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Thursday, 24 June 2004
Page: 31711

Mr SLIPPER (Parliamentary Secretary to the Minister for Finance and Administration) (6:01 PM) —I move:

That the amendments be agreed to.

Although I have not been briefed on this job, I am particularly pleased to move these amendments to the Customs Legislation Amendment (Airport, Port and Cargo Security) Bill 2004. As amended, the bill will assist Customs to strengthen border security—

Mr Crean —Tell us how.

Mr SLIPPER —In many ways, my friend. I handled the legislation in the Main Committee but I did not know that the message was coming back at this particular time.

Mr Crean —And you've forgotten your arguments in the Main Committee.

Mr SLIPPER —Not at all. This is very important legislation. It is legislation that was broadly supported by both sides of the House, and this bill, as amended, will assist Customs to strengthen border security and at the same time protect the rights of individuals who may be detained under these provisions. The amendments provide for a relative or friend to be notified of a person's detention, if the period of detention exceeds 45 minutes, or upon request, in the case of a minor. Importantly, there are protections here that will allow a Customs officer to prevent another person being notified, if the officer believes, on reasonable grounds, that the notification should not occur, to safeguard the process of law enforcement or protect the life and safety of any person. The amendments also ensure that the CEO of Customs will make directions in relation to suitable places of detention and other matters that the CEO considers appropriate. I commend the amendments to the House.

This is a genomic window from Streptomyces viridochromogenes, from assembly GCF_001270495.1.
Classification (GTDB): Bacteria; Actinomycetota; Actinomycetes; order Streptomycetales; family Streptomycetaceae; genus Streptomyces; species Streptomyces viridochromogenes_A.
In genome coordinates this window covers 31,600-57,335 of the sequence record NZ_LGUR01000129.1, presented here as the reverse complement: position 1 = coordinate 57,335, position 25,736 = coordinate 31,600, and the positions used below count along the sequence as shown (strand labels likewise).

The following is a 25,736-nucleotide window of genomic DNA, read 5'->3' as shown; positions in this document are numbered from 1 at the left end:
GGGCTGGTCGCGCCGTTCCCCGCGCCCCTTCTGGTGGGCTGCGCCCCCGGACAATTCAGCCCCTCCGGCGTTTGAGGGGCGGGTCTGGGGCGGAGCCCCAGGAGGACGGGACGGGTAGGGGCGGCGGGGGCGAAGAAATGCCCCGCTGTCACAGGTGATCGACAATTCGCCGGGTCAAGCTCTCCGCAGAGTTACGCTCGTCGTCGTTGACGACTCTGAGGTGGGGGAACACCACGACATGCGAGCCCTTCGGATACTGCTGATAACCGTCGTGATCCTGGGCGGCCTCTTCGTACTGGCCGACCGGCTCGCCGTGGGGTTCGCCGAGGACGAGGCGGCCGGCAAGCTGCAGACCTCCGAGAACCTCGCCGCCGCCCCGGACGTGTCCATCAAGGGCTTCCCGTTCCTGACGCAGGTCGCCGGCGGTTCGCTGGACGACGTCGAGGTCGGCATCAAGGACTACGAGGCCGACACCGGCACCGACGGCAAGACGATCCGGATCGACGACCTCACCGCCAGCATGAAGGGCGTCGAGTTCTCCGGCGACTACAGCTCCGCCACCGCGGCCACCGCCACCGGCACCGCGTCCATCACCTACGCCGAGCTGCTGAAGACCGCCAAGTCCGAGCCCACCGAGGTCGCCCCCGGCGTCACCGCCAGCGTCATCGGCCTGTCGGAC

The SPEAKER —The question is that the amendments be agreed to.

Question agreed to.